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January 28, 2011 / Siobhan Argent

My Obsession

Published by Farrago in 2009

It all started because I am supremely gullible. If someone told me they had actually removed the word ‘gullible’ from the dictionary, I’d believe it. When someone tells a joke that eventually ends in a ‘no, I’m kidding!’ I usually preface the punchline with; ‘really?’ So when I was in early primary school and some seven-year-old acquaintance of mine passed on the old adage that if you step on a crack, you break your back, I hopped on the bandwagon without much protest.

An obsession usually starts from something minor; mine sprang from an aversion to the spacing between each square of pavement. Occasionally a crack in the concrete would also pop up, and stepping over both of these tell-tale chiropractic omens became a habit du jour.

At this point, I’m not acting too much like your average lunatic. It’s just a childhood phase, right? Well, I still consider myself to be childish, particularly when I giggle at the sight of absolutely gigantic apples (that I have to grip with two hands to eat), several memorable Will Ferrell quotes, or a Flight of the Conchords song. When it comes to this particular obsession however, I have crossed into the realm of Jack-Nicholson-stomping-through-snow-trying-to-axe-murder-his-young-son territory. As an additional feat of lunacy, it also appears that I have blended two obsessions into one.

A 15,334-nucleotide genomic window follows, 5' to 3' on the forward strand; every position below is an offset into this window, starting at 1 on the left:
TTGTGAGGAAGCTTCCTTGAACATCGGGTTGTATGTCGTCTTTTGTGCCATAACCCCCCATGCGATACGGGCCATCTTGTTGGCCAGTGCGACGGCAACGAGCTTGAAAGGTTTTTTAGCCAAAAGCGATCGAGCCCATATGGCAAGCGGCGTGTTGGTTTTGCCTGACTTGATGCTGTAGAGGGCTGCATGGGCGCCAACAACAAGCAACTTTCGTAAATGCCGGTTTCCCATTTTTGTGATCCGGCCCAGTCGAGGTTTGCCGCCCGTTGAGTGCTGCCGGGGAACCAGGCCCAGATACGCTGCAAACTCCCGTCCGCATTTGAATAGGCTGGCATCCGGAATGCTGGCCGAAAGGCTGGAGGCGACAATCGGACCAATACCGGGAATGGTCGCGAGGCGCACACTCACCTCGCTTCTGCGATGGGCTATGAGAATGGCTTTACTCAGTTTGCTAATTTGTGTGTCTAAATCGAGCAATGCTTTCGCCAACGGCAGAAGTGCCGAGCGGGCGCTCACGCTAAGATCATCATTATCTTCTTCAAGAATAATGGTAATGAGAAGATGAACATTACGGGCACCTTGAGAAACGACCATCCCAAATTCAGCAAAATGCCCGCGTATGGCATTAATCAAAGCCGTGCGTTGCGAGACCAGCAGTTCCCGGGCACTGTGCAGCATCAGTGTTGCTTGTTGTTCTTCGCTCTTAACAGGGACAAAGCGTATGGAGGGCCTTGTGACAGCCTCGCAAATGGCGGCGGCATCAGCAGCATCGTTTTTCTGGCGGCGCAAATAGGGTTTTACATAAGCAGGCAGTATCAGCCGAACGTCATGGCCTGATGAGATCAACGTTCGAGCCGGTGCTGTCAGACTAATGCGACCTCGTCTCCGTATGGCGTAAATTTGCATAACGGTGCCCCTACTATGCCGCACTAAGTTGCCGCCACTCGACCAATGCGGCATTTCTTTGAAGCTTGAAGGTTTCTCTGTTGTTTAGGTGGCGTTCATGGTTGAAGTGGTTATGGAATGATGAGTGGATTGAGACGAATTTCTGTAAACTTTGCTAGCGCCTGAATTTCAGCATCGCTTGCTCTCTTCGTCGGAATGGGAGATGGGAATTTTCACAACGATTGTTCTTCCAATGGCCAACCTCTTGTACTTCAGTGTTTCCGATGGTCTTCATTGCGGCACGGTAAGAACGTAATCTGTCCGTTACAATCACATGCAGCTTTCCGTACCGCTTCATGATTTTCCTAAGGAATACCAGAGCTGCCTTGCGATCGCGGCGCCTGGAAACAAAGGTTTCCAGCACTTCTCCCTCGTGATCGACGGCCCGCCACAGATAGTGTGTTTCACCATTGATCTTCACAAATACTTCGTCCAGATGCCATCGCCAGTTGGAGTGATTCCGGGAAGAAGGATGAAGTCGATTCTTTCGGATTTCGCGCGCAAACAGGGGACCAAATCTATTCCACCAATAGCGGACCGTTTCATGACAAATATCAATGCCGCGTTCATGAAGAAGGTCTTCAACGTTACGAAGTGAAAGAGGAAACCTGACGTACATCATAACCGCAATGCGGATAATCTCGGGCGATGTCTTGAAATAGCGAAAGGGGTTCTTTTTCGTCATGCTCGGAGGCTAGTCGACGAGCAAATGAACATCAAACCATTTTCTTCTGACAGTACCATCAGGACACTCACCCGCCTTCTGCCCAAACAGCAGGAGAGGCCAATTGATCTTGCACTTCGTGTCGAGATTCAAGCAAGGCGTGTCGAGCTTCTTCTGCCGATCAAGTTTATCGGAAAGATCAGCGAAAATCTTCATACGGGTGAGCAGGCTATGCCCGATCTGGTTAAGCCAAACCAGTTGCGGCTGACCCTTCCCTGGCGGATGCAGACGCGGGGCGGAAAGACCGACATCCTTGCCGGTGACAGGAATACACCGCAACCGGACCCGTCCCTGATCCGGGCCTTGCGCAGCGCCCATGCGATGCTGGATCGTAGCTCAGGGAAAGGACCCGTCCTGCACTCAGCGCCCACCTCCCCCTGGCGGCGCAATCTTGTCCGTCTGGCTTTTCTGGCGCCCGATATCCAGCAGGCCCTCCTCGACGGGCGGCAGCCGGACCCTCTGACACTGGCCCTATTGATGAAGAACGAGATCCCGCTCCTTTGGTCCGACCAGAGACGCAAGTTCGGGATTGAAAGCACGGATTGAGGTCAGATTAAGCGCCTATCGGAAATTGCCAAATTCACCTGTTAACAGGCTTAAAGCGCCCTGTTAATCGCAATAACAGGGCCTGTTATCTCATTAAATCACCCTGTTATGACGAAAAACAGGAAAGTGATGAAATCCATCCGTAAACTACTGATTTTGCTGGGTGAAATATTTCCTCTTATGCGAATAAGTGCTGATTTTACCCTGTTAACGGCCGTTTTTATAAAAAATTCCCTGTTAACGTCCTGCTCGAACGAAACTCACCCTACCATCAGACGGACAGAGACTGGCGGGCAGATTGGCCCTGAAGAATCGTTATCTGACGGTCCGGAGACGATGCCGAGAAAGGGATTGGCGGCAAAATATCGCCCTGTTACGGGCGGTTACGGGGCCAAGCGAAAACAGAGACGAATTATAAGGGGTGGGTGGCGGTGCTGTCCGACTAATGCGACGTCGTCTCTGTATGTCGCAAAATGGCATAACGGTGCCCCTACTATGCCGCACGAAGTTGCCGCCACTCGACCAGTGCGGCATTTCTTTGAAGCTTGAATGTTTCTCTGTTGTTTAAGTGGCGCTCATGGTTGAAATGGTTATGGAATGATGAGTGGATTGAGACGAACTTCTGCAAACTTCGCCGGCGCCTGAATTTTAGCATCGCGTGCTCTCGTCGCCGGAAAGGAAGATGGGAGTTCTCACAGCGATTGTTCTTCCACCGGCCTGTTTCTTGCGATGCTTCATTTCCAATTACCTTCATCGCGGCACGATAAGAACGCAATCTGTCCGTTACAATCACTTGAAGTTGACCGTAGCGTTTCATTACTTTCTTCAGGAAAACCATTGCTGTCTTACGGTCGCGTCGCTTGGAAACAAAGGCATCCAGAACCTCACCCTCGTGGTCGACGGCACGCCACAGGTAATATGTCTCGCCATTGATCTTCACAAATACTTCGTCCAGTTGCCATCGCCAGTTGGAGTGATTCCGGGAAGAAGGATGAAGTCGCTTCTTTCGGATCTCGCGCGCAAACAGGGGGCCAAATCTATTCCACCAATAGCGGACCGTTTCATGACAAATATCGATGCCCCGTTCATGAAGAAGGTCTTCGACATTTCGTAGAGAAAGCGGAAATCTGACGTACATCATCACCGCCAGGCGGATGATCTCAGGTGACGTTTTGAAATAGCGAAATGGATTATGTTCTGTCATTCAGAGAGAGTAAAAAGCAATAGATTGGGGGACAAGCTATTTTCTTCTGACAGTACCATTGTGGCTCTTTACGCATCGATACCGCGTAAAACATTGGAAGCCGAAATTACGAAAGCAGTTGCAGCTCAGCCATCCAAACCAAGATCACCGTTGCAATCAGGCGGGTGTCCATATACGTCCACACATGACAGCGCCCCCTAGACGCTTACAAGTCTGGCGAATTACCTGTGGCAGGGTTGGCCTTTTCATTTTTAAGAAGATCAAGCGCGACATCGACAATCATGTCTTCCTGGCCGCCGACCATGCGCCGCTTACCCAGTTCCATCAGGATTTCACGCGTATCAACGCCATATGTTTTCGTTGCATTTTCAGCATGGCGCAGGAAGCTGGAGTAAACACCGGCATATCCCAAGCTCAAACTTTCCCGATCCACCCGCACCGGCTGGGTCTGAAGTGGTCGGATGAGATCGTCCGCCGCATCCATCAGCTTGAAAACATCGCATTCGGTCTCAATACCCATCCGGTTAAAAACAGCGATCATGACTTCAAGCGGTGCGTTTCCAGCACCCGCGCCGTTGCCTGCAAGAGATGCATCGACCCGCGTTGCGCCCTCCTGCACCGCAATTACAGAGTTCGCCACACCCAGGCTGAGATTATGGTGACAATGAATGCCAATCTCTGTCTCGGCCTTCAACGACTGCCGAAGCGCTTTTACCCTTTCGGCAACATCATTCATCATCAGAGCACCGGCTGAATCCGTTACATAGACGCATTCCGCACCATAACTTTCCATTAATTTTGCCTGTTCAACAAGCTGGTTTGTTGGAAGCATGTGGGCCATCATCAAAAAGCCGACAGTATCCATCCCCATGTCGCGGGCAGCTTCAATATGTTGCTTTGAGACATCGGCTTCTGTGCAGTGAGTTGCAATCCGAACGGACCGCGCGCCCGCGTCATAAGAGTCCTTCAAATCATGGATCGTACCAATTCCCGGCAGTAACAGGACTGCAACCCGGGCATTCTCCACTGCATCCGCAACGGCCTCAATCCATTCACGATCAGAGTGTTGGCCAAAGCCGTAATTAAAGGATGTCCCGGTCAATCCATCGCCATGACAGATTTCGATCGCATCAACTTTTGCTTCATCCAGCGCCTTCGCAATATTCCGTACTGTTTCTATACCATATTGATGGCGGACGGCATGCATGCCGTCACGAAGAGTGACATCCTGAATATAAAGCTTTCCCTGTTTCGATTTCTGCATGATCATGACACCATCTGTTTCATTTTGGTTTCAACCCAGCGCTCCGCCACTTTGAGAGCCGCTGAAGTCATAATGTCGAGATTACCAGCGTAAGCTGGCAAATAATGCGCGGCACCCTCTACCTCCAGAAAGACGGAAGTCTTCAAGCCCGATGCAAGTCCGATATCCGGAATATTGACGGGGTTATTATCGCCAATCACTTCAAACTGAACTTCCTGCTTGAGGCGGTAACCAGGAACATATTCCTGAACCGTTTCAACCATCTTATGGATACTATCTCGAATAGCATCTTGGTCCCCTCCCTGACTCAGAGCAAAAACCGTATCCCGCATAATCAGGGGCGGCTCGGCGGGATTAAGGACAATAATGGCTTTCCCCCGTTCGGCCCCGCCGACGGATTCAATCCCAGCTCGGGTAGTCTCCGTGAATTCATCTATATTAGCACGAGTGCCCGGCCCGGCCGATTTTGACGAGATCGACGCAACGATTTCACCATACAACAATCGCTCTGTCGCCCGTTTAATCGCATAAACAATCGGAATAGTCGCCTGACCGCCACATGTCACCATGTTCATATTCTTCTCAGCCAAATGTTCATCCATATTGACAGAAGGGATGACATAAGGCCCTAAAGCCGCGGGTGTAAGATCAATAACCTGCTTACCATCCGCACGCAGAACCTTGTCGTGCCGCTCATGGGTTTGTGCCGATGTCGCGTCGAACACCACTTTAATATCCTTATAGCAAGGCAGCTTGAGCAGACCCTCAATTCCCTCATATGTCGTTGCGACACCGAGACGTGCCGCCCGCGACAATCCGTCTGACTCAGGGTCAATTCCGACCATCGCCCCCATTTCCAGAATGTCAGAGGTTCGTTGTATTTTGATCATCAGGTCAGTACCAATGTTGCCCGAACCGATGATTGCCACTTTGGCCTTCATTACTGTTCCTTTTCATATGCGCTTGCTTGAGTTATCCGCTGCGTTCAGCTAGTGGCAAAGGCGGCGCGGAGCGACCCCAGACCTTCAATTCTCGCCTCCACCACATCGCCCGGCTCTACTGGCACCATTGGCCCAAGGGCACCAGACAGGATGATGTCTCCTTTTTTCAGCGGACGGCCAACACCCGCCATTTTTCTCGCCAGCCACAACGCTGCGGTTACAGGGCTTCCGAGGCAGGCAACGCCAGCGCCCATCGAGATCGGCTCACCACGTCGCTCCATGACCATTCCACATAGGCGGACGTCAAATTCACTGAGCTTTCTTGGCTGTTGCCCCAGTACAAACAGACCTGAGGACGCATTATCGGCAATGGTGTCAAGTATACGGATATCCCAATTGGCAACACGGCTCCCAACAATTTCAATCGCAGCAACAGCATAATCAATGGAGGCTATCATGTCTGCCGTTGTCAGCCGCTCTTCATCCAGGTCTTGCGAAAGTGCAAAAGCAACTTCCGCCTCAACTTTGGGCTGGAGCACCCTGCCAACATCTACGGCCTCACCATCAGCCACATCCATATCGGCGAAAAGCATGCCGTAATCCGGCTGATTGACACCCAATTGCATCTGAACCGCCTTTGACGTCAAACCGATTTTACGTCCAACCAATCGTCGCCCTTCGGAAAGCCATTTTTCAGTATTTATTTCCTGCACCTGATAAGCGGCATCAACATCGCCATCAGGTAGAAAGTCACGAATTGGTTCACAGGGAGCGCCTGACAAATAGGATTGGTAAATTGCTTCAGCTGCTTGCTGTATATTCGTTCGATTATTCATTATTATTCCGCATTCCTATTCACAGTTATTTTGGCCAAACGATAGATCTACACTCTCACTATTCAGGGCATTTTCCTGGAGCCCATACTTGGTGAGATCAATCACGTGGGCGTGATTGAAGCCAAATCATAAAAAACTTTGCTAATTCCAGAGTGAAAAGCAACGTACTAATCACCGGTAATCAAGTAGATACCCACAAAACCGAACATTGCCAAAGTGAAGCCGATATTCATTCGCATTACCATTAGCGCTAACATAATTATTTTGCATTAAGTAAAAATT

You see, I also have this ‘balance’ preoccupation in regards to my limbs. Yes, I am aware that I have four limbs, two on the top and two on the bottom, but that’s not quite it. The rule is, if I step/tap on something with one foot/finger, I have to even it out by doing the same thing to the other foot/fingers. Hence my finger-drumming to a song will usually involve a very strict rotation of finger taps. When I combined this habit with my general avoidance of pavement cracks, you start to see my own cracks appear. If I step on a break in the pavement, for example, I’ll even out the damage by stepping on another crack with my other foot. Balance is restored to my limbs, but perhaps not to my sanity. Luckily, I only perform this ritual when I’m not distracted, and as I forgot to validate my Metcard—twice—today, it seems I am not often focussed on what I’m doing.

Now that I have officially outed myself with the Farrago-reading public, I am at a loss to try and convince anyone reading this article that I am normal at all. On the outside, I’m your average, nerdy, creative Arts student, anonymous in a sea of converse sneakers, Savers shirts and the ubiquitous black cardigan. But one day, I know that the men in white jackets will come for me, put their strong arms underneath my shoulders and haul me away. The time and place is irrelevant. When they do commence dragging, I’ll be checking that I step evenly on cracks in the pavement all the way to the unmarked white van.


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